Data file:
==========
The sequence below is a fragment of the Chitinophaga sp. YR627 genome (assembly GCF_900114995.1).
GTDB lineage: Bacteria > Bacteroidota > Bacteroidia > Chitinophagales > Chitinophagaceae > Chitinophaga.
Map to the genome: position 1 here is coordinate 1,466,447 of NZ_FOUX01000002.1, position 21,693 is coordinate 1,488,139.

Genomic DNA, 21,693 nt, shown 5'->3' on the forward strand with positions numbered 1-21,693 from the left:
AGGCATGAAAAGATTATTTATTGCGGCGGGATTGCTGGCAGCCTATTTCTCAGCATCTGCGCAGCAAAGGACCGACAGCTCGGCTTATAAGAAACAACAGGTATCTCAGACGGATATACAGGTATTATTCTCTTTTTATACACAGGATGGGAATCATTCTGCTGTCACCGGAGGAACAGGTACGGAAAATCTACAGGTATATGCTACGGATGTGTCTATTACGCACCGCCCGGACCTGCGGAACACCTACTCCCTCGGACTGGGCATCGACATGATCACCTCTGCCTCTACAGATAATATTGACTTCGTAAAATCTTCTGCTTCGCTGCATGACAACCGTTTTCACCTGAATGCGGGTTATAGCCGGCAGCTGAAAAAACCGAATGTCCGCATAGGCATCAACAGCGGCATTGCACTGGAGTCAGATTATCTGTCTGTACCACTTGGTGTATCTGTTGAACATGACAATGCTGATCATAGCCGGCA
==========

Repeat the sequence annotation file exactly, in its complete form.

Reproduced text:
The sequence below is a fragment of the Chitinophaga sp. YR627 genome (assembly GCF_900114995.1).
GTDB lineage: Bacteria > Bacteroidota > Bacteroidia > Chitinophagales > Chitinophagaceae > Chitinophaga.
Map to the genome: position 1 here is coordinate 1,466,447 of NZ_FOUX01000002.1, position 21,693 is coordinate 1,488,139.

Genomic DNA, 21,693 nt, shown 5'->3' on the forward strand with positions numbered 1-21,693 from the left:
AGGCATGAAAAGATTATTTATTGCGGCGGGATTGCTGGCAGCCTATTTCTCAGCATCTGCGCAGCAAAGGACCGACAGCTCGGCTTATAAGAAACAACAGGTATCTCAGACGGATATACAGGTATTATTCTCTTTTTATACACAGGATGGGAATCATTCTGCTGTCACCGGAGGAACAGGTACGGAAAATCTACAGGTATATGCTACGGATGTGTCTATTACGCACCGCCCGGACCTGCGGAACACCTACTCCCTCGGACTGGGCATCGACATGATCACCTCTGCCTCTACAGATAATATTGACTTCGTAAAATCTTCTGCTTCGCTGCATGACAACCGTTTTCACCTGAATGCGGGTTATAGCCGGCAGCTGAAAAAACCGAATGTCCGCATAGGCATCAACAGCGGCATTGCACTGGAGTCAGATTATCTGTCTGTACCACTTGGTGTATCTGTTGAACATGACAATGCTGATCATAGCCGGCA